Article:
After some poor results with NEMA 17 stepper motors in an earlier design, I decided to use some NEMA 23 motors with a decent torque rating for this machine. Strong stepper motors also require strong drivers to get the most out of them. As a result, I chose to use a dedicated stepper driver for each motor.

Some details about the chosen components are below:

Stepper Motor (qty:2)
NEMA 23 frame size
1.8Nm holding torque (255 oz-in)
200 steps / revolution (1.8 deg step angle)
Up to 3.0A current
Weight - 1.05kg (They are really heavy!!)
Bipolar 4 wire connection

Stepper Driver (qty:2)
Digital stepping driver
Microstepping feature
Output current 0.5A to 5.6A
Output current limiter (reduces risk of motors overheating)
Control Signals: Step and Direction inputs
Pulse Input freq up to 200kHz
20V-50V DC supply voltage

For each axis, the motor directly drives the ballscrew through a motor coupler. The motors are mounted to the frame using two aluminium angles and an aluminium plate. The aluminium angles and plate are 3mm thick, and are strong enough to support the 1kg motor without bending.

Note: It is really important to correctly align the motor shaft and ballscrew. The couplers I used have some flex to compensate for minor errors, but if the alignment error is too large, they will fail!

Step 5: Laser Diode + Driver

The laser diode I chose is a 1.5W 445nm diode mounted in a 12mm aixiz housing, with a focusable glass lens. These can be found, preassembled, on eBay. Since it is a 445nm laser, the light it produces is visible blue light.

The laser diode requires a heatsink, when running at high power levels. I used two  SK12 12mm aluminium shaft supports, to both mount and cool the laser module.

The intensity of the laser output is dependent on the current that goes through it. The diode by itself cannot regulate current, and if connected directly to a supply, it will draw more and more current until it destroys itself. So, a regulated current circuit is required to protect the laser diode and control its brightness. A circuit diagram of my laser driver is above.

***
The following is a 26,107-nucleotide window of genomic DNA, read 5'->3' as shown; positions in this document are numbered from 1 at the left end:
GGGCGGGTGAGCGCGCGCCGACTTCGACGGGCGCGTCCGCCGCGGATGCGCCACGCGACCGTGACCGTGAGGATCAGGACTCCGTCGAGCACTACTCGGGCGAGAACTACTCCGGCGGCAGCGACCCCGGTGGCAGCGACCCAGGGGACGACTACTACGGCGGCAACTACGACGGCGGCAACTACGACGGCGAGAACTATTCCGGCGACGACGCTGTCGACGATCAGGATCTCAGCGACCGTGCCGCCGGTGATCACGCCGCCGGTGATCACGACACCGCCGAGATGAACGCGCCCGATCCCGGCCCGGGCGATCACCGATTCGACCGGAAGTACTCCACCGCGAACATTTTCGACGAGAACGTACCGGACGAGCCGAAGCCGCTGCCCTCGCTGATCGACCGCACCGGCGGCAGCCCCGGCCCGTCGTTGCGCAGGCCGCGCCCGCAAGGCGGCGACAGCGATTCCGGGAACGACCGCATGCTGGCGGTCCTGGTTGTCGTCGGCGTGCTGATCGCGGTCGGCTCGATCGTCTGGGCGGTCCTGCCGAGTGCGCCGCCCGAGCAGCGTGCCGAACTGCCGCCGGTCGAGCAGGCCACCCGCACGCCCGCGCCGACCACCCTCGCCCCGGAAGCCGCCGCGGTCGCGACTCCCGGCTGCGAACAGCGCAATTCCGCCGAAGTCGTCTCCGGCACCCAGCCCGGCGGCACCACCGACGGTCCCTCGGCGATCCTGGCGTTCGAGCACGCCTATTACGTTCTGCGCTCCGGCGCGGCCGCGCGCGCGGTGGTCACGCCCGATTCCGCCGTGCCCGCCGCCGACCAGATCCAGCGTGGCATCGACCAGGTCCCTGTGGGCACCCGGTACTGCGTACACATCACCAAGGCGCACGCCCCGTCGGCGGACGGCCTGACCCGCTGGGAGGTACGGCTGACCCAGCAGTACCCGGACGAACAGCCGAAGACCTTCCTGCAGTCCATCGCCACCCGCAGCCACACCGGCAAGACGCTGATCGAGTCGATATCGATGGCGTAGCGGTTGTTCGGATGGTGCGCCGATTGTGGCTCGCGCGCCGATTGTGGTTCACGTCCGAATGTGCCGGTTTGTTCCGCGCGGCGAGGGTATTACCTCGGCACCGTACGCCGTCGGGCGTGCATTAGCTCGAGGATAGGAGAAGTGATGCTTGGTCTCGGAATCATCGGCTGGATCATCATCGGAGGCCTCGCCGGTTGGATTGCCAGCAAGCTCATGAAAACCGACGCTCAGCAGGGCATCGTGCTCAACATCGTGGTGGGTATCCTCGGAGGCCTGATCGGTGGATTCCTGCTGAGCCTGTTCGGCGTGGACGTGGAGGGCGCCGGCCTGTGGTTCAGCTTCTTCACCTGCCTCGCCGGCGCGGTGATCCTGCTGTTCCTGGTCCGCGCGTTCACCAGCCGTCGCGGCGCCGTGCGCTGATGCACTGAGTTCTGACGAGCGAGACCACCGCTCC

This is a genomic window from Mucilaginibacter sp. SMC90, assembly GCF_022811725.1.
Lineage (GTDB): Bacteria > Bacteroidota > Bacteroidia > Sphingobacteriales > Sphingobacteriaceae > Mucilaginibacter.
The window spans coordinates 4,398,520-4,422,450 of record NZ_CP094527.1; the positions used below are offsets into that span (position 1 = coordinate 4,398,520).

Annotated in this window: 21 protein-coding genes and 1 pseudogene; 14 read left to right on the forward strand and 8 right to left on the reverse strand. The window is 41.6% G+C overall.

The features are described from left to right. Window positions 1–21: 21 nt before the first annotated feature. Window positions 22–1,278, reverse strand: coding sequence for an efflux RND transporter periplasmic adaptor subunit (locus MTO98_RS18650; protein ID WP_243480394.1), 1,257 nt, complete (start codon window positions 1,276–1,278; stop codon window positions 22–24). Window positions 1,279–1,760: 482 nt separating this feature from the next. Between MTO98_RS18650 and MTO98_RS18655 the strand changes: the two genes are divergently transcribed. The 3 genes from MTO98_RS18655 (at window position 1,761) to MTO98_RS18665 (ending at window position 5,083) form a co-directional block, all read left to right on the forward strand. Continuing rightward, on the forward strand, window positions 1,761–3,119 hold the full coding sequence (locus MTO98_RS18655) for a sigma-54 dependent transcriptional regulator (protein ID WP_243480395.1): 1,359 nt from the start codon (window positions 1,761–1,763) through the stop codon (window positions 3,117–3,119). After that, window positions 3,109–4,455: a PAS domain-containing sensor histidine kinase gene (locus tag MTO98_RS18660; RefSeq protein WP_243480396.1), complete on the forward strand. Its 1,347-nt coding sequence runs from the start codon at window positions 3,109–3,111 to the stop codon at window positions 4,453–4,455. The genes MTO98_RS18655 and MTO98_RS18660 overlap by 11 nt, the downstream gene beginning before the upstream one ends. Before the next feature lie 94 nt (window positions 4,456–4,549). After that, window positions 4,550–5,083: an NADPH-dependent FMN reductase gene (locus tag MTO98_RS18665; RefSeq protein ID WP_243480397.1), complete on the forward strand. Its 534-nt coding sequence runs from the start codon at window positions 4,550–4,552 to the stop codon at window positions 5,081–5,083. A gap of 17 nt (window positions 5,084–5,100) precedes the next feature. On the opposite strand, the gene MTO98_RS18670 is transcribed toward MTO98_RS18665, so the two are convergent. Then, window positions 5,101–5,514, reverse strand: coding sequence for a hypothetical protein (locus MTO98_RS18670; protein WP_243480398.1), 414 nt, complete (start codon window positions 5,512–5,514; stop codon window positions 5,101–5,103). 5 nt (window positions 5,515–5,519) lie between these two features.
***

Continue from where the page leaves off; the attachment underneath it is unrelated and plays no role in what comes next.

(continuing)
This circuit requires at least a 10V DC supply, and has a simple on/off signal input, which is provided by the Arduino. The LM317T chip is a linear voltage regulator, which has been configured as a current regulator. A potentiometer is included in the circuit to allow the regulated current to be adjusted.

The values of the resistors are:
R1 - 1 ohm (3W)
R2 - 5 ohm (15W) potentiometer
R3 - 180 ohm (0.5W)
(R1 and R2 need to have sufficient power ratings to support the power that is dissipated through them)

R1 and R2 together control the value of the regulated current. The range of current outputs for this circuit are:
R1+R2 = 1ohm: 1.25A
R1+R2 = 6ohm: 0.21A

The NPN transistor is used as a switch. When there is a 5V output from the Arduino, the circuit will turn on the laser. When there is a 0V output from the Arduino, the circuit will switch off the laser.

I used veroboard (stripboard) to mount all the laser driver components. Heatsinks were also installed on the LM317T and NPN transistor. Solid core 22 AWG wire was used for connections between different points on the veroboard.

Step 6: Power Supplies

The machine has two separate power supplies, due to different voltage requirements. The stepper motor drivers can accept a 20V-50V DC supply. Each stepper motor has a maximum current of 3.0A, but in normal operation, the motors don't need 3.0A. When they are running continuously, I found that they need less than 1A each. When the motors are changing speed, they usually need less than 2A each. The power  supply I used to supply both stepper drivers is a 100W lab power supply, with a maximum output of 36V at 3A.

The laser driver requires a supply voltage of at least 10V, with current of at least 1.25A. I used an ATX PC PSU as a 12V power supply. The laser driver is connected to the PSU through a breakout box that I made, which provides standard banana jacks for +5V and +12V terminals. The box also has analog ammeters for monitoring current. For instructions on how to create an ATX PSU breakout box, there are a number of other instructables on this site.

Step 7: Microcontroller + Electrical Connections

An Arduino provides the brains for the machine. It outputs step and direction signals for the stepper drivers, and a laser enable signal for the laser driver. In the current design, only 5 output pins are required to control the machine.

A diagram showing all the electrical connections is above.

An important thing to remember is that the grounds for all components should be connected together.

I used solid core 22AWG wire for signal lines and power cables. For power cables, the power supply ends were terminated with banana plugs.